on why introductory textbooks are so expensive

David Diez works on the OpenIntro team, which develops open-source textbooks, statistical software labs, and other course resources for intro-level statistics. This video above is the talk he gave at useR! 2014 entitled “Textbooks fail where Software Succeeds” in which he outlines the challenges unique to open-source textbooks, the state of OpenIntro, and how people can get involved. Below, he discusses these challenges further and offers his thoughts around their solutions.

Textbook prices have risen faster than tuition and fees at colleges, and they’ve even risen faster than health care costs. This is a clear signal to us here at OpenIntro that something is fundamentally wrong with the way the textbook industry currently operates.

OpenIntro and every open-source textbook developer face an entrenched and profitable publishing industry. We want to compete head-to-head with the traditional publishers in a free market, which we believe will generate better educational products at better prices for students. However, the intro-level textbook system has developed in a way that we think prevents this free market from existing for three reasons:

  1. Students, who are the market’s price-sensitive consumers, do not freely choose which textbook to purchase. That’s a job of each course instructor or department.
  1. The teachers and departments who decide which book students should buy aren’t impacted by textbook price: they typically receive free textbook copies called “desk copies” for teachers and teaching assistants from the publisher.
  1. Virtually no one other than college students buy new introductory-level textbooks, so there are few price-sensitive consumers with decision powers which influence the market.

These three realities form the foundation of why intro-level textbooks are so expensive today. If textbook prices are going to ever change in a free-market fashion, we believe that we will need to fundamentally change at least one of these three pillars.

To displace the first pillar, it would require teachers to give up the ability to assign a particular textbook for a course to students and instead rely on students selecting suitable course materials, perhaps by reading reviews and comparing prices. Instructors could also rely on open-source exercise repositories to avoid reliance on a single textbook for homework problems. However, these possible solutions are not without their challenges. For example, it would be difficult to ensure each student purchases a textbook that covers all of the required topics, and some textbooks also use slightly different terms and notation. Such problems are far from insurmountable, but the known solutions add some burden onto instructors’ workloads, including adjunct faculty who frequently teach many courses simultaneously.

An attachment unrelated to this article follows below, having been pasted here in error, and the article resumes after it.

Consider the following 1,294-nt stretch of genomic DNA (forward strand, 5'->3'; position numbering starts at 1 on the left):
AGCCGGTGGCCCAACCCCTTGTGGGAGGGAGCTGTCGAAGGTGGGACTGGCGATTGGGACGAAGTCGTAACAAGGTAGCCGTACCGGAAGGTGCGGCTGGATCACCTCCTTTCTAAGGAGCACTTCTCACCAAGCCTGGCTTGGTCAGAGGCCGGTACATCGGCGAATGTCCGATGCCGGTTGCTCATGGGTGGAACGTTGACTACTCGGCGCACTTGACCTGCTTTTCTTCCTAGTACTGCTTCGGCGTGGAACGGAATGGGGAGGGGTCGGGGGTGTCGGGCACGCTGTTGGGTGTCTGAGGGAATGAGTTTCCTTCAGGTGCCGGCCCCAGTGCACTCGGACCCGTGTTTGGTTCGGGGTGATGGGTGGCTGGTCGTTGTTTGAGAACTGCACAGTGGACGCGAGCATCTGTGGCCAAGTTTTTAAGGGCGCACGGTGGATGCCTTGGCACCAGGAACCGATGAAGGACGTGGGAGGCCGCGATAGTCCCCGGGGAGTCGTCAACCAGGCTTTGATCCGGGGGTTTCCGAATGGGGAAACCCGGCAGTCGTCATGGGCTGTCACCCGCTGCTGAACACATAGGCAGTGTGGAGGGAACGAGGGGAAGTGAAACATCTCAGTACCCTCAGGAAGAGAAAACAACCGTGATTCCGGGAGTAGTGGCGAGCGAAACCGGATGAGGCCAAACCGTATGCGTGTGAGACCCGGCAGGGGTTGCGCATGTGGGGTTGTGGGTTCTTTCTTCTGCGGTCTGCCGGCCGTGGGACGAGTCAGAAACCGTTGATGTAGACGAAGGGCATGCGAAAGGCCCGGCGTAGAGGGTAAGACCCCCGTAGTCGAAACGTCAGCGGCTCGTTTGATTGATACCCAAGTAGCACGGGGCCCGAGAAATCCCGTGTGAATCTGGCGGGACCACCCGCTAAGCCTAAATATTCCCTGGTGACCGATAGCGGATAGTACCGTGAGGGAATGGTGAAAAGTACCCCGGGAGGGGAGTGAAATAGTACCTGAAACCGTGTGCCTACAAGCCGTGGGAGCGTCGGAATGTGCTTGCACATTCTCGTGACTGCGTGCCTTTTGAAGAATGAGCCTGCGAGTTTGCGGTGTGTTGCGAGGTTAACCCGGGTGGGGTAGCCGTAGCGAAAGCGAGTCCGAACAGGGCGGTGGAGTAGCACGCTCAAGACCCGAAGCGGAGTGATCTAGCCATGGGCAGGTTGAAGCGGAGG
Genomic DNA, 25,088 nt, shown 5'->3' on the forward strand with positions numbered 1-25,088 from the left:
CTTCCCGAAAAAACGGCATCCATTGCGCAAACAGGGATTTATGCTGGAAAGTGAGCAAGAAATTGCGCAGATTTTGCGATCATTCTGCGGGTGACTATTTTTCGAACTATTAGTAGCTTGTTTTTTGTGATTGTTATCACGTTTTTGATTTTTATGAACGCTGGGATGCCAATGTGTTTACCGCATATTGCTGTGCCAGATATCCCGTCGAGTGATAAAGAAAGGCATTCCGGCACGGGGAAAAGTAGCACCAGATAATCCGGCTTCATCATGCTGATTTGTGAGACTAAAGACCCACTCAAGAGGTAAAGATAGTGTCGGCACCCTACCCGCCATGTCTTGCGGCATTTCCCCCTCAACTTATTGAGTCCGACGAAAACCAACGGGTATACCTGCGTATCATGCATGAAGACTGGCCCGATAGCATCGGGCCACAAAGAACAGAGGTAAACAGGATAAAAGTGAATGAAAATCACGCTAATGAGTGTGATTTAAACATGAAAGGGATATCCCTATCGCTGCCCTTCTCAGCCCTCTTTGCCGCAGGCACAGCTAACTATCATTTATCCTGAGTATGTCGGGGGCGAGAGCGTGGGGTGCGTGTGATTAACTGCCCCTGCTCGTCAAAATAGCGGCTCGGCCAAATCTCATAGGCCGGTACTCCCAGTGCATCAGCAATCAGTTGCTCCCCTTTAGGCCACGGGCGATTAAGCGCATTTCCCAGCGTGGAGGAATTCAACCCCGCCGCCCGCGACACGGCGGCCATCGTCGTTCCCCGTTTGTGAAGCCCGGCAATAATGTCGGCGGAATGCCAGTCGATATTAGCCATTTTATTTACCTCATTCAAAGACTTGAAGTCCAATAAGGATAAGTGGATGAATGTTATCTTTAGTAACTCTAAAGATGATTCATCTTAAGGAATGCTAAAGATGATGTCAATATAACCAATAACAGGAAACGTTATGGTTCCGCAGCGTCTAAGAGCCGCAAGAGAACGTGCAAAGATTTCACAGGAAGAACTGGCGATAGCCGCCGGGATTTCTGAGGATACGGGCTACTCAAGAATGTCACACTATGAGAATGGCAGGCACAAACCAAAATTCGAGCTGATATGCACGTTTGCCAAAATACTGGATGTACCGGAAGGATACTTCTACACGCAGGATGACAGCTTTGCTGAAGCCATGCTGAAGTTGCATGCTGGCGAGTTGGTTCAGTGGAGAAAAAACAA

The second pillar also has no simple, universal solution. The primary goal is ensuring that departments and instructors consider price as carefully as students consider price. There are a remarkable number of instructors who pay close attention to the downsides of textbook costs, e.g. low-income students frequently skip buying course textbooks, and these instructors will seriously examine low-cost or open-source textbook options. However, this is not a universal solution — at least not yet. Here are a couple ways to try to nudge more instructors and departments to move towards a price-sensitive mindset:

  • One option is to increase price awareness among teachers and departments by highlighting the damage done to learning outcomes when students avoid textbooks due to their high price. This is the strategy OpenIntro has generally followed, e.g. through blog posts and talks at conferences.
  • A second option is regulatory, either on the state or national level. For example, regulations could restrict publishers from gifting “desk copies” of textbooks and other materials to state college departments. (I’ll talk about how OpenIntro currently handles gifting of textbooks later on.) Stopping this textbook gifting would ensure, for example, that whenever a publisher comes out with a new edition, departments would be hit with an unexpected cost, just like the students currently experience. If this happened in a course that had one instructor and 4 teaching assistants, the cost of buying 5 copies of the new edition could reach $1000 or more. This could further motivate real consideration of lower-cost options.